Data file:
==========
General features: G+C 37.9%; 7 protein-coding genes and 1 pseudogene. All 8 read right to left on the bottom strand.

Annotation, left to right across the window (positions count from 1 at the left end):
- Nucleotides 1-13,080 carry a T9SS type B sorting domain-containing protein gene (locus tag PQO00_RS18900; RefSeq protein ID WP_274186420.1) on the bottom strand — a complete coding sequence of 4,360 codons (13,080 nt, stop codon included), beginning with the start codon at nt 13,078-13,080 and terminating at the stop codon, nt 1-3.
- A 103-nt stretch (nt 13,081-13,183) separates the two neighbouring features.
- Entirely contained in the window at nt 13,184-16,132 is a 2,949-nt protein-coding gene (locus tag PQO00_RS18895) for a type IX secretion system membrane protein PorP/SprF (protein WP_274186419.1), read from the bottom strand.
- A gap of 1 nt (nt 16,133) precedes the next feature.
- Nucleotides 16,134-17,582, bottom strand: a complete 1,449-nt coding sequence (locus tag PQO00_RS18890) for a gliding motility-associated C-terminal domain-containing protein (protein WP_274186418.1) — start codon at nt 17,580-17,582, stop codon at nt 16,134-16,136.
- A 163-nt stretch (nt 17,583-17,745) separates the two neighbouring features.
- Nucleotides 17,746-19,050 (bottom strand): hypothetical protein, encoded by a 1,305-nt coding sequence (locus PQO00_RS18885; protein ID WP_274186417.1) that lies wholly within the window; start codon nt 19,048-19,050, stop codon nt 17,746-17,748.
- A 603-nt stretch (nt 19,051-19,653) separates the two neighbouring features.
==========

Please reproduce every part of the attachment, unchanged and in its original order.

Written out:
General features: G+C 37.9%; 7 protein-coding genes and 1 pseudogene. All 8 read right to left on the bottom strand.

Annotation, left to right across the window (positions count from 1 at the left end):
- Nucleotides 1-13,080 carry a T9SS type B sorting domain-containing protein gene (locus tag PQO00_RS18900; RefSeq protein ID WP_274186420.1) on the bottom strand — a complete coding sequence of 4,360 codons (13,080 nt, stop codon included), beginning with the start codon at nt 13,078-13,080 and terminating at the stop codon, nt 1-3.
- A 103-nt stretch (nt 13,081-13,183) separates the two neighbouring features.
- Entirely contained in the window at nt 13,184-16,132 is a 2,949-nt protein-coding gene (locus tag PQO00_RS18895) for a type IX secretion system membrane protein PorP/SprF (protein WP_274186419.1), read from the bottom strand.
- A gap of 1 nt (nt 16,133) precedes the next feature.
- Nucleotides 16,134-17,582, bottom strand: a complete 1,449-nt coding sequence (locus tag PQO00_RS18890) for a gliding motility-associated C-terminal domain-containing protein (protein WP_274186418.1) — start codon at nt 17,580-17,582, stop codon at nt 16,134-16,136.
- A 163-nt stretch (nt 17,583-17,745) separates the two neighbouring features.
- Nucleotides 17,746-19,050 (bottom strand): hypothetical protein, encoded by a 1,305-nt coding sequence (locus PQO00_RS18885; protein ID WP_274186417.1) that lies wholly within the window; start codon nt 19,048-19,050, stop codon nt 17,746-17,748.
- A 603-nt stretch (nt 19,051-19,653) separates the two neighbouring features.